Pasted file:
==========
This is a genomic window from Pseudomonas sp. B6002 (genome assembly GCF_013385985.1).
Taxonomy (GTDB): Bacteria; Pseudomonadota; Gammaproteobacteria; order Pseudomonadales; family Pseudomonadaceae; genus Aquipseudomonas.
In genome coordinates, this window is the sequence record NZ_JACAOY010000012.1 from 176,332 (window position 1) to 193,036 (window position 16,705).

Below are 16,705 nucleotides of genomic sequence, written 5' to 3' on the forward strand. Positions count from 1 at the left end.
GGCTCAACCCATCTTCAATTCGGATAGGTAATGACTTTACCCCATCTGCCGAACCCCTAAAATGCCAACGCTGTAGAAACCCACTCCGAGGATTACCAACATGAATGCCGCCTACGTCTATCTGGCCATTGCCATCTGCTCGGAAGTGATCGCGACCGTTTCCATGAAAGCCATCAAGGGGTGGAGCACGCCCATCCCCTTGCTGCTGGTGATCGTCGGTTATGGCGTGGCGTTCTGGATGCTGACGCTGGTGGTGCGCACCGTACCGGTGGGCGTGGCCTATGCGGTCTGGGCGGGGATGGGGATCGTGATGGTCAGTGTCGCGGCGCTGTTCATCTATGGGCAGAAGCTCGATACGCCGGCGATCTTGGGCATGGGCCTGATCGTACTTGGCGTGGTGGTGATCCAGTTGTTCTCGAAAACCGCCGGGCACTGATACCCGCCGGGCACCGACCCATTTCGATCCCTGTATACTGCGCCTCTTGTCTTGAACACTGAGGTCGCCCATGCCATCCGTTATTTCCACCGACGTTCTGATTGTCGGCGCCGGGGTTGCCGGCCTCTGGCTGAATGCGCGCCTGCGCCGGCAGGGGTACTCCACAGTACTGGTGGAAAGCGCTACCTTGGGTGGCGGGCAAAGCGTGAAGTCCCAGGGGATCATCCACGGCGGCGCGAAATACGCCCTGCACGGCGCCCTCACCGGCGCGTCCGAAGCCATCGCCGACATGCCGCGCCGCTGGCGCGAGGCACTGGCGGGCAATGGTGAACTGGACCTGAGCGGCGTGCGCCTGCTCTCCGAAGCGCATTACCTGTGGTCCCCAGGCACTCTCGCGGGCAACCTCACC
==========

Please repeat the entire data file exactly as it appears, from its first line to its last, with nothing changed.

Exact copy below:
This is a genomic window from Pseudomonas sp. B6002 (genome assembly GCF_013385985.1).
Taxonomy (GTDB): Bacteria; Pseudomonadota; Gammaproteobacteria; order Pseudomonadales; family Pseudomonadaceae; genus Aquipseudomonas.
In genome coordinates, this window is the sequence record NZ_JACAOY010000012.1 from 176,332 (window position 1) to 193,036 (window position 16,705).

Below are 16,705 nucleotides of genomic sequence, written 5' to 3' on the forward strand. Positions count from 1 at the left end.
GGCTCAACCCATCTTCAATTCGGATAGGTAATGACTTTACCCCATCTGCCGAACCCCTAAAATGCCAACGCTGTAGAAACCCACTCCGAGGATTACCAACATGAATGCCGCCTACGTCTATCTGGCCATTGCCATCTGCTCGGAAGTGATCGCGACCGTTTCCATGAAAGCCATCAAGGGGTGGAGCACGCCCATCCCCTTGCTGCTGGTGATCGTCGGTTATGGCGTGGCGTTCTGGATGCTGACGCTGGTGGTGCGCACCGTACCGGTGGGCGTGGCCTATGCGGTCTGGGCGGGGATGGGGATCGTGATGGTCAGTGTCGCGGCGCTGTTCATCTATGGGCAGAAGCTCGATACGCCGGCGATCTTGGGCATGGGCCTGATCGTACTTGGCGTGGTGGTGATCCAGTTGTTCTCGAAAACCGCCGGGCACTGATACCCGCCGGGCACCGACCCATTTCGATCCCTGTATACTGCGCCTCTTGTCTTGAACACTGAGGTCGCCCATGCCATCCGTTATTTCCACCGACGTTCTGATTGTCGGCGCCGGGGTTGCCGGCCTCTGGCTGAATGCGCGCCTGCGCCGGCAGGGGTACTCCACAGTACTGGTGGAAAGCGCTACCTTGGGTGGCGGGCAAAGCGTGAAGTCCCAGGGGATCATCCACGGCGGCGCGAAATACGCCCTGCACGGCGCCCTCACCGGCGCGTCCGAAGCCATCGCCGACATGCCGCGCCGCTGGCGCGAGGCACTGGCGGGCAATGGTGAACTGGACCTGAGCGGCGTGCGCCTGCTCTCCGAAGCGCATTACCTGTGGTCCCCAGGCACTCTCGCGGGCAACCTCACC